Central Government is based in Antigua but Barbuda has its own local council.
Barbuda is part of a three-island state with Antigua and Redonda. After independence in 1981 Antigua and Barbuda remained a monarchy with Queen Elizabeth II as the head of state and her representative in the state is the Governor General, presently Sir Rodney Williams.
Parliament, situated in St Johns, Antigua, consists of the House of Representatives and the Senate, and representatives (or MPs) are elected by popular vote from 16 constituencies in Antigua, and one in Barbuda. A general election must be held within five years of the previous one. Senators are appointed by the Governor General on the advice of the prime minister and the leader of the opposition. The prime minister heads a cabinet of ministers who administer the state and all legislation is introduced in the House of Representatives and then passed to the Senate for review and assent - this form of government is modelled on the British parliamentary system.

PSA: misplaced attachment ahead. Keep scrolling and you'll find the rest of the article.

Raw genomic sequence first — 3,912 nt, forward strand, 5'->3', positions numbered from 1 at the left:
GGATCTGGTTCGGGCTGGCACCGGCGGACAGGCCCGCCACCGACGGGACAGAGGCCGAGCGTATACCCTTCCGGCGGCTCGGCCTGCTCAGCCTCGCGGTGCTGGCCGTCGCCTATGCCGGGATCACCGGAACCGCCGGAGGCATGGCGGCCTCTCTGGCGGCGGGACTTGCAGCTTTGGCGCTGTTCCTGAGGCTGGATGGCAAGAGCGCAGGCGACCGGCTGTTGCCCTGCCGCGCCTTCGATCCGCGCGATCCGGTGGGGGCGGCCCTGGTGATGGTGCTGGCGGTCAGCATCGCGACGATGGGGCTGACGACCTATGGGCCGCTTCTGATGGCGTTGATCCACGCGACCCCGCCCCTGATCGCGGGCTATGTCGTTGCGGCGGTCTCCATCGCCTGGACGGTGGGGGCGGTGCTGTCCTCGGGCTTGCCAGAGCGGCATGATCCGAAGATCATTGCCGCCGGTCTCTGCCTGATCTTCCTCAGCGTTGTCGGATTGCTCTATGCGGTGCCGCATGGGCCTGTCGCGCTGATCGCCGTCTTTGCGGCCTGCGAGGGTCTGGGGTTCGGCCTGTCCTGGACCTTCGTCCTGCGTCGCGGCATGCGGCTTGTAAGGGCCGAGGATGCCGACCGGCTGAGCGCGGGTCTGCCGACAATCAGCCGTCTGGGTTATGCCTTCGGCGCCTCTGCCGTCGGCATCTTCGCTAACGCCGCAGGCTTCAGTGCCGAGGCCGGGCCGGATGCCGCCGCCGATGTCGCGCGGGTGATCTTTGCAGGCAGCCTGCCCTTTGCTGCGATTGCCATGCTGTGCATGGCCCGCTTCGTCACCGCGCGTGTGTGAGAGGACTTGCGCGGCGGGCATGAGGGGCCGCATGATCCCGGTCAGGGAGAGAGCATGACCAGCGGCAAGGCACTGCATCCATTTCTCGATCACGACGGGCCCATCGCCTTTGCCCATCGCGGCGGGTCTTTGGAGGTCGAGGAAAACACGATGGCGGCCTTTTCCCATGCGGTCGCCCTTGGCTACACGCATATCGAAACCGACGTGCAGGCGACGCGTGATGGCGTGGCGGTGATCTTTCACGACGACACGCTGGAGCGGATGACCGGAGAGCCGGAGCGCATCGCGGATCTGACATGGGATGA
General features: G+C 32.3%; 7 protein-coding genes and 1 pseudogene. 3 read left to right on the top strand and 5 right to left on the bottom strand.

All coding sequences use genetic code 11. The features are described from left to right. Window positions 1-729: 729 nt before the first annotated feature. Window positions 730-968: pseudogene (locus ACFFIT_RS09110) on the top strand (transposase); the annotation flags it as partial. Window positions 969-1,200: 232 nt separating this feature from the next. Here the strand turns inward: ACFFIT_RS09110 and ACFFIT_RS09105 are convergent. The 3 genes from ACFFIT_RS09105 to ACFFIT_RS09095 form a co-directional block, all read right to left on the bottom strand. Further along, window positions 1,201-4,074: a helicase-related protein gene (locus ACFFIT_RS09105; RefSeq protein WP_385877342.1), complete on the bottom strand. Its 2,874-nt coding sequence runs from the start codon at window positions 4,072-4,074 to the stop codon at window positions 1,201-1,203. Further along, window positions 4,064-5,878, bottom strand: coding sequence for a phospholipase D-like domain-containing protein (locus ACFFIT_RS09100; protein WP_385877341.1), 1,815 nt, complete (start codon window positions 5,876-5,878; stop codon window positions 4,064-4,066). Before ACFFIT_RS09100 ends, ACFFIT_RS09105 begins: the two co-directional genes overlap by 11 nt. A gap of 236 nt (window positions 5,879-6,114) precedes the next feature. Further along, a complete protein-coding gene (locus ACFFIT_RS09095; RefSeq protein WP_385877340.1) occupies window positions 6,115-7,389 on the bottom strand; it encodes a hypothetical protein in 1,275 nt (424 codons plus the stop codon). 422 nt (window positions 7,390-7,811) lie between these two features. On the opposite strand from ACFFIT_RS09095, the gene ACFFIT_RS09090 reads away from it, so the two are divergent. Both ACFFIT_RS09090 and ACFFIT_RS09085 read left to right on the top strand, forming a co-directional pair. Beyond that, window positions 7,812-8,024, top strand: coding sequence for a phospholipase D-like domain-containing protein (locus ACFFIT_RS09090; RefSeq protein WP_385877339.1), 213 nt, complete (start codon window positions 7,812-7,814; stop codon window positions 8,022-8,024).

On June 12th 2014 the Antigua and Barbuda Labour Party won a landslide victory over the government of the United People's Party (UPP) to take control of 16 seats in Antigua and the one seat in Barbuda, where Arthur Nibbs beat Trevor Walker by one vote. Gaston Browne is now the prime minister, the first time for the ABLP since Lester Bird lost the 2004 election. Arthur Nibbs represents Barbuda as our representative in the House of Representatives, and Adrian Lee sits as Barbuda's senator. Antigua and Barbuda is a member of the Caribbean Community (CARICOM) and joined the Caribbean Single Market and the Caribbean Court of Justice on 30 June 2006.